GBGR Head Chef Sylvain Gatay

“The job is very rewarding” – Damien Coleman, Course Superintendent at Galway Bay Golf Resort

In the latest edition of the Connacht Hospitality Group ‘Employee Stories’ series, we chatted with Damien Coleman to hear all about his experience as Course Superintendent at Galway Bay Golf Resort.

Green Shoots

Damien’s journey all started when his brother Paul, who’s also a Course Superintendent at Dromoland Castle, gave him his first insight into the world of golf course maintenance. Having been bitten by the bug, a scholarship from the R&A opened the chance to study Turfgrass Science for four years. During this time, Damien did a placement of 18 months at the K Club which served him incredibly well for the start of his professional career.

Three days after finishing his last exam, Damien had already started working at Galway Bay Golf Resort. He hasn’t looked back since that first day in 2008 and has achieved a lot since – including being selected to attend the 2016 Rio Olympics as a golf course greenkeeper and even serving as President of The Greenkeepers Association of Ireland for two years.

“You need to be used to working in the elements, especially in Ireland, you need to be used to the wet, cold, heat and wind, everything you can think of.

“Once you can put up with that, the three or four months of good weather we get in the summertime makes up for the six or seven months of bad weather. Honestly, it’s an amazing job to be out in the sunshine as part of your job,” Damien says.

Keeping with the Times

Today, Damien is the Course Superintendent, overseeing every inch of Galway Bay Golf Resort’s 200 acres.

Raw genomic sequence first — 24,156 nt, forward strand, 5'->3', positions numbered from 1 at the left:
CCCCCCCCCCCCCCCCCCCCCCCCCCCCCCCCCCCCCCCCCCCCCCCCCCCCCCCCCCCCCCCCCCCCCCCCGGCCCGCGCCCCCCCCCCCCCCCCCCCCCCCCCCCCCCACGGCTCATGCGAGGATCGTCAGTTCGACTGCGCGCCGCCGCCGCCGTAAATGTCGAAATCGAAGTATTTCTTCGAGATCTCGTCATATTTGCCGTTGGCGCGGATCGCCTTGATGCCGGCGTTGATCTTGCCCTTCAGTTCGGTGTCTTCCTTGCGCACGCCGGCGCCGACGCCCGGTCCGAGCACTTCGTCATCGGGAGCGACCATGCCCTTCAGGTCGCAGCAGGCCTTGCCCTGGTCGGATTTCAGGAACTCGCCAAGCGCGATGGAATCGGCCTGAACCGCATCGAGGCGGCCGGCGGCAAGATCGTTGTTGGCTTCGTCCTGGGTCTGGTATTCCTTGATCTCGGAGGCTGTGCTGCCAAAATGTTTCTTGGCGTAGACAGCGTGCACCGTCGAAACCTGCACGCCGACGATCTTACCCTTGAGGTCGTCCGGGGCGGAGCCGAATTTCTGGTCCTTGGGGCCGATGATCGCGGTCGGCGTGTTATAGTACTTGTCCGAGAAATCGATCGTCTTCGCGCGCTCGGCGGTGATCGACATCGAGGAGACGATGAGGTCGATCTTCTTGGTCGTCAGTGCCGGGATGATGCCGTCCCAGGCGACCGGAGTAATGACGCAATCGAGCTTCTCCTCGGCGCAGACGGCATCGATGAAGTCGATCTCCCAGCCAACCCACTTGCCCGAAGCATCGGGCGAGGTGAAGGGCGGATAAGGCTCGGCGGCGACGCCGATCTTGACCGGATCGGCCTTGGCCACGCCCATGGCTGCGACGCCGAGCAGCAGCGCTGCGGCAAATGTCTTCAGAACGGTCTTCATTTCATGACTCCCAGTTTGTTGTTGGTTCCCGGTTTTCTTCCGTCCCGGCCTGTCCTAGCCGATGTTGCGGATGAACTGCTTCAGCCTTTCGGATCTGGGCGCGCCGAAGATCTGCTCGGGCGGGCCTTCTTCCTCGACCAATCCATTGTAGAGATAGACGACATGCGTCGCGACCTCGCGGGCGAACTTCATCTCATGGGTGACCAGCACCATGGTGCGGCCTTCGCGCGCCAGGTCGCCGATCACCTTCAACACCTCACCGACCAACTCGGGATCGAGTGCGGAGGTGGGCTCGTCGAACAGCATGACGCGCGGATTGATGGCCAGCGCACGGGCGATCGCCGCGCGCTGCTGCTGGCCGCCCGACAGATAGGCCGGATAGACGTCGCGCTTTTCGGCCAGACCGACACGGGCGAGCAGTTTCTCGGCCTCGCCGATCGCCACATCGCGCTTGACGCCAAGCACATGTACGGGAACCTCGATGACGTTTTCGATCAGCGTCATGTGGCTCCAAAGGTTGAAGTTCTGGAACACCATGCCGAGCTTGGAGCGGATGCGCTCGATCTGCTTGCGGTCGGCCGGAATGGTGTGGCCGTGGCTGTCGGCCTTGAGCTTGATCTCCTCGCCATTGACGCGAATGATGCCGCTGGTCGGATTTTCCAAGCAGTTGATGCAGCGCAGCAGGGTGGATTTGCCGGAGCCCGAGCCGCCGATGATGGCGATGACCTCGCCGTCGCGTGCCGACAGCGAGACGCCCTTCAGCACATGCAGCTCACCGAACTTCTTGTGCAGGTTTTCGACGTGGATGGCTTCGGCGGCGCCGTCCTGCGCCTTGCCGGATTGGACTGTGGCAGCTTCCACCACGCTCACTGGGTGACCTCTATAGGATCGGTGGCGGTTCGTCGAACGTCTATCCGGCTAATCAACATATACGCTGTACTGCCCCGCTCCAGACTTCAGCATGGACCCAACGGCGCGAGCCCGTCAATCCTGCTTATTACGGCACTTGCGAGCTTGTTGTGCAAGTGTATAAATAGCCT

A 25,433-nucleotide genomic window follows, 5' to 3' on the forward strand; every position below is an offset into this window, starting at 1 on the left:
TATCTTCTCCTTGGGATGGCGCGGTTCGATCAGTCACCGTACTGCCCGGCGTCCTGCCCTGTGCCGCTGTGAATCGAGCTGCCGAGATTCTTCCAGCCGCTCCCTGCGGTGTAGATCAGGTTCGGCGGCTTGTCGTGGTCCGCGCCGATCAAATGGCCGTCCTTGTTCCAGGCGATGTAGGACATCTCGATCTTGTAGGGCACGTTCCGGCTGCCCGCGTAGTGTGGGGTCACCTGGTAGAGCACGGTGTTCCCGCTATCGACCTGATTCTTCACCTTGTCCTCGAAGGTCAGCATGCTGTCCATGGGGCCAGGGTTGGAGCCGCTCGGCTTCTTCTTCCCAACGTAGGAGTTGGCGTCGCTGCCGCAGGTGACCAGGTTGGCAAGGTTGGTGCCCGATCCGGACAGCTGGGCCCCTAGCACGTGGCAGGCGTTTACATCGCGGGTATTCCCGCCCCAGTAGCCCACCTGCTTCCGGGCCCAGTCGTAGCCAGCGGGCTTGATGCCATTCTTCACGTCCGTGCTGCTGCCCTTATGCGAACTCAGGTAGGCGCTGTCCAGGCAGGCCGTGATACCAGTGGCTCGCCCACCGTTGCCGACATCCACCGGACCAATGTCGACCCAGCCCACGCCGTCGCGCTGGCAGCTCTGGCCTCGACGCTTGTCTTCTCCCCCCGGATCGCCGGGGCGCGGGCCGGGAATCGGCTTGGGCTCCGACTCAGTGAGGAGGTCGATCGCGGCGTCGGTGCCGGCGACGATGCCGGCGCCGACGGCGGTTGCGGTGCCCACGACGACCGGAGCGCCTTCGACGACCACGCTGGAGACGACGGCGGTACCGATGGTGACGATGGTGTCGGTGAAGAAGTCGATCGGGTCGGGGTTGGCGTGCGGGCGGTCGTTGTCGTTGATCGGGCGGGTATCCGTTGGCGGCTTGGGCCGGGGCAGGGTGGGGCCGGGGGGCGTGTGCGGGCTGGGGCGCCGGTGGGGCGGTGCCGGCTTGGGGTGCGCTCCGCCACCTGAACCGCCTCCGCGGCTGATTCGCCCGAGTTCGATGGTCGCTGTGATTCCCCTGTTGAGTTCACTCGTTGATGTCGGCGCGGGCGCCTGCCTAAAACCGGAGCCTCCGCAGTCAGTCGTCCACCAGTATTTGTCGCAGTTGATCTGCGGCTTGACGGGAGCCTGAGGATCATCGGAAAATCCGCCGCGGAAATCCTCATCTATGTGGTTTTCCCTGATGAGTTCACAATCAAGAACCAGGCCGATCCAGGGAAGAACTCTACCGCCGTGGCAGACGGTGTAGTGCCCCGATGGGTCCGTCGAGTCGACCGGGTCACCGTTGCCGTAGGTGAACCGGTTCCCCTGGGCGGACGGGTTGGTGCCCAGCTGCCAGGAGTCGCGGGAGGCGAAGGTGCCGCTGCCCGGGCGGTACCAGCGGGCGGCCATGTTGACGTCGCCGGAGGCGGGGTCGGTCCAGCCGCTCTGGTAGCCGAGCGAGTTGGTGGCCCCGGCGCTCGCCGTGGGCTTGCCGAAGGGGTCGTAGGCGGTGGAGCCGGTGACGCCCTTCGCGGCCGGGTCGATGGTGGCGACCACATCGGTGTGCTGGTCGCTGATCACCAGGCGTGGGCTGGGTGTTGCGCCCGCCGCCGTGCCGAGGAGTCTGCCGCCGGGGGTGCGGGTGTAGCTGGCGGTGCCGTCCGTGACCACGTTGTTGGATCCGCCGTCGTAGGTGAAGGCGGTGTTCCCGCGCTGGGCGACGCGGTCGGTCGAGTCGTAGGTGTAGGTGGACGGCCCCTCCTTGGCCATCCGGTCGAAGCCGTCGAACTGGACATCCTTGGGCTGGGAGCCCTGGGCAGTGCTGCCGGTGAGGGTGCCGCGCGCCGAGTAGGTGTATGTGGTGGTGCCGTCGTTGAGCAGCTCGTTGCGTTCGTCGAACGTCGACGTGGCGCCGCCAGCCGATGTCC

“The job is very rewarding because you see the changes that you make. It’s almost like a canvas that you work with and you’re just improving it all the time, you know, it’s never a finished article. It’s never going to be a finished piece; if you’re lucky you’re always improving it,” Damien explains.

As Damien himself says, he is always working to be “sympathetic” to Christy O’ Connor Jr.’s vision. It’s a tricky balance to get right, but Damien does a splendid job – as anyone who’s ever visited the course will attest.

“There are definitely characteristics on the golf course that are what you could call a ‘Christy design’. When you go to other golf courses that he’s designed, which there are a lot of, you can see the same characteristics. Galway Bay is a really good example of all of them.”

Adopting New Approaches

As Course Superintendent, Damien has studied how turfgrass reacts to pressure such as drought, disease, and traffic; how it can evolve in response to those pressures; and what it takes to adapt to new ways of doing his job. One of the big considerations today is obviously a shift towards more environmentally conscious methods.

“In the industry at the moment, the tools we have to fight disease pressure, especially in terms of chemicals, are being taken off the market. So, as Turfgrass Managers now, we’re having to adapt our practices to be able to fight these diseases with the restricted use of chemicals.

“When I started 16 years ago, we were applying 14 fungicides a year, which is a chemical used in the battle against disease pressure. Whereas now we applied just four this year. So, we’ve weaned that plant off the need for this fungicide.”

Clearly, Damien is very passionate about his job – and that dedication informs his innovation. He mentions two more eco-friendly projects that he is hoping to tackle in the future: using the 200 acres of grass to offset carbon emissions – and researching a new method of carbon sequestration by using basalt to fill in bunkers. Blending science with hands-on field-work, Damien’s role at Galway Bay Golf Resort is a very unique and important one, and it’s fascinating to hear all about what goes into his role to help keep the playing surfaces at their optimum level all year round.

Interested in joining Damien at Galway Bay Golf Resort? Check out the Connacht Hospitality Group’s Careers webpage here to see if there are any openings right now.